The Royal Theatre in Northampton re-opens with a superb production from the National Youth Theatre REP Company of George Orwell’s fairy tale/allegory adapted for the stage by Tatty Hennessy.

We are introduced to the main players with a recorded voice-over (Will Stewart). Each animal has been clearly well workshopped and is meticulously caricatured. There is no wearing of animal masks, and little crawling on all fours. Base costumes (Jasmine Swan) are adorned with small signifiers: the pigs wear pink gilets; Minty the sheep, a white tutu and woollen bobble hat; the horses, brown leather belts and straps.

The simplicity of the set (Jasmine Swan), a backdrop of hanging plastic strips, allows the flexibility of multiple entrance and exit points and when the light catches their mud and dirt it gives a looming feeling of the abattoir. Generally effective lighting (Zoe Spurr) includes the dramatic landing of a helicopter, sensational backlit scenes to cast warning shadows and the occasional dramatic use of colour.

Director Ed Stambollouian intersperses full ensemble pieces with scenes focusing on individual characters where each animal gets their turn in the limelight. Each animal could carry more of the story, but all animals are not equal. Napoleon (Jack Matthew) is the main man (pig!) – the self-proclaimed leader of the Revolution. His transformation from pig to man-equal is the more impressive as he fights the animalistic urge to slip back squealing into the mud. Squealer (Matilda Rae) is the political spin-doctor, beautifully conniving and deceitful. The carthorse Boxer (Will Atiomo) with his maxim of “I will work harder” shows fine vocal colour and excellent physical movement. Much of the narration falls upon the mare Clover (Adeola Yemitan) who shines in her poignant personal scene.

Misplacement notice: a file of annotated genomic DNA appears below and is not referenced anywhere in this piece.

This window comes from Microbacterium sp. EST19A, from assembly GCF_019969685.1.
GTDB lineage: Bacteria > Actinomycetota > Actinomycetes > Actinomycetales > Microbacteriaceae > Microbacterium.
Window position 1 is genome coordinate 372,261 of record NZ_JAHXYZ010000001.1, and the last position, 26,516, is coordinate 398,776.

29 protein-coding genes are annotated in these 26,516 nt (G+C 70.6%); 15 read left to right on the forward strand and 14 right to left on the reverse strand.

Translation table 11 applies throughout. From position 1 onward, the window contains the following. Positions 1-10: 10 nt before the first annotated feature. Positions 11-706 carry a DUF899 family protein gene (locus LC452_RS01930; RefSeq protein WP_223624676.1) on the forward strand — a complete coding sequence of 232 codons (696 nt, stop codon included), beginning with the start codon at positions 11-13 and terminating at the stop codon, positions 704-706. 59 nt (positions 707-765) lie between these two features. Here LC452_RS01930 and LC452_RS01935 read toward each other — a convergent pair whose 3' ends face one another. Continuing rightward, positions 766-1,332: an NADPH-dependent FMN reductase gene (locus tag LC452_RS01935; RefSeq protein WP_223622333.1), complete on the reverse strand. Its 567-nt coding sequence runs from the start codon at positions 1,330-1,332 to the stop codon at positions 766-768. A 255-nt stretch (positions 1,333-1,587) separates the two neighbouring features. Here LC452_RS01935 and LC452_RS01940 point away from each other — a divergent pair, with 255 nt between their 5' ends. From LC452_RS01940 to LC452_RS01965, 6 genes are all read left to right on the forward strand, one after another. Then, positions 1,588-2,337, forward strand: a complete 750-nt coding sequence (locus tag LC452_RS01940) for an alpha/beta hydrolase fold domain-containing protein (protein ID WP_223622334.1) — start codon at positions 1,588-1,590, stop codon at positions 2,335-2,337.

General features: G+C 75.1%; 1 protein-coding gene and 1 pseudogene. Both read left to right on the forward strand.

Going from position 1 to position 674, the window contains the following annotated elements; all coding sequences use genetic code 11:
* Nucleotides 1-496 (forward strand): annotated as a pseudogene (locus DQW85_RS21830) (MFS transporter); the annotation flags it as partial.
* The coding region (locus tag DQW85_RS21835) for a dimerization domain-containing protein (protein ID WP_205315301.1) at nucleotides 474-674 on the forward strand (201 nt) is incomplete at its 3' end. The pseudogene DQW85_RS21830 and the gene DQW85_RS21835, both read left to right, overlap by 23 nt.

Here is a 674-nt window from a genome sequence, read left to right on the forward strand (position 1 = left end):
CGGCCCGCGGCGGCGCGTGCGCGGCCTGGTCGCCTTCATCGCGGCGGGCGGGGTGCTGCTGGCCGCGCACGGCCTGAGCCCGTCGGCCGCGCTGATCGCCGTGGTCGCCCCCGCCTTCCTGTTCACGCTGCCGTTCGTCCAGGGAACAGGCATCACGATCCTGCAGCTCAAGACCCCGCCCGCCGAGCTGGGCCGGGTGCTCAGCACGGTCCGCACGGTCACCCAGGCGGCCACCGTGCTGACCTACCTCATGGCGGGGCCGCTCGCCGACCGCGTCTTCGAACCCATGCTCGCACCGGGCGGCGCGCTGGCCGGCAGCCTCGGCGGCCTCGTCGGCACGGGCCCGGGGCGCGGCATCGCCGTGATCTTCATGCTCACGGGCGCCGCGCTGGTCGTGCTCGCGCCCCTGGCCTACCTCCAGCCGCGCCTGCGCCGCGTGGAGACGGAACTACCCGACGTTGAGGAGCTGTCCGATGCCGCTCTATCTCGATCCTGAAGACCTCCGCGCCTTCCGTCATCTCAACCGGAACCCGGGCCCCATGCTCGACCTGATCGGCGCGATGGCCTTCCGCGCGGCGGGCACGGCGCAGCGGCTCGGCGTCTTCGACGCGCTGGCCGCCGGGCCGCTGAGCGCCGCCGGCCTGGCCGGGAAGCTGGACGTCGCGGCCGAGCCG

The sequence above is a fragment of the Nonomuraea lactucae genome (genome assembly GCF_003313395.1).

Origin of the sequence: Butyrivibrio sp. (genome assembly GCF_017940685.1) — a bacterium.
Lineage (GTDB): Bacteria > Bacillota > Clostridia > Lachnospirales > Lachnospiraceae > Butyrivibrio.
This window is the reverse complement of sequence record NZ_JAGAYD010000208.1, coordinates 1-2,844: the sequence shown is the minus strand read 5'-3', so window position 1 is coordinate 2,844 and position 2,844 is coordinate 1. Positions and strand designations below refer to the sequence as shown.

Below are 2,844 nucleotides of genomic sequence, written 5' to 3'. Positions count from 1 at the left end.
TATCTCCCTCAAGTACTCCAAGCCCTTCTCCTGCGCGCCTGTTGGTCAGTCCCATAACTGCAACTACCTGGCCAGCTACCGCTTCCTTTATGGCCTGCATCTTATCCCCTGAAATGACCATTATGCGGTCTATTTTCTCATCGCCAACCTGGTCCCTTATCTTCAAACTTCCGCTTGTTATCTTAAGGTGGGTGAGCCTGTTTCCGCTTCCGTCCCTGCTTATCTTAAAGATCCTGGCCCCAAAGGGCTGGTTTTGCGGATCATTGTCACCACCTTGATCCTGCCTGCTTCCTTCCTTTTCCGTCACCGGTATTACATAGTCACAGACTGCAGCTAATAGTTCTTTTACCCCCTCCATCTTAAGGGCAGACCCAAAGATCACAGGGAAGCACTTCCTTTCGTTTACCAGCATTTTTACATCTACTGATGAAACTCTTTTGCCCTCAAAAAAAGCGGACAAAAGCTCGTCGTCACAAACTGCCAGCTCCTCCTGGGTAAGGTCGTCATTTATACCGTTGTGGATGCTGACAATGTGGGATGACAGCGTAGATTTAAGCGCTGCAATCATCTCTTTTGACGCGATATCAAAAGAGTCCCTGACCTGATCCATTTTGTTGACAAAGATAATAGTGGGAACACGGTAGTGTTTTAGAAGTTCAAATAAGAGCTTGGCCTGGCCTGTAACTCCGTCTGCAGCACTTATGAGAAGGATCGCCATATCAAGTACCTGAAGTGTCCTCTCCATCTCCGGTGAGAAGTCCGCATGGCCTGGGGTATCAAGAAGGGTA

The full ensemble scenes are rhythmic and physical (choreography by Vicki Igbokwe) with inventive and ingenious uses of buckets and ladders although handling of the latter sometimes appears clumsy in the close confines of the Royal stage. The hip-hop dance scene counting the seven animal commandments particularly stands out and the singing of the anthem Beasts of England (Composer John Elliott, Musical Director Jordan Clarke) would not sound out of place sung from the barricades of another revolutionary stage show. Whilst the initial Revolution seems too easily won, the Battle of the Cowshed is brilliantly portrayed: animals in formation across all angles of the stage defeat the cartoonish Farmer Giles with kick-ass action (Fight Director Enric Fortuño).

The second half does not sustain the dynamisms of the first as the size of the ensemble reduces, but it does include the most unsettling scene of the evening involving the worrying use of metal pails which evoke shades of the Lubyanka and Guantánamo.

The writer hopes in her programme notes that the show will make us angry. We clearly see how the hard work of the proletariat is exploited by the autocracy, how the honesty of the workers’ revolution is betrayed by its leaders. We see the lies and scheming of politicians as they push through their own vanity projects, air brush history, and steal from the populace… But after seeing these multi-talented young actors tell this compulsive and provocative story on stage I came away primarily with a satisfied feeling that such stories are once again being told. The anger can come later.


Reviewed by Phillip Money

Photography by Ali Wright


Animal Farm

Royal and Derngate, Northampton until 22nd May


Reviewed this year by Phillip:
The Money | ★★★ | Online | April 2021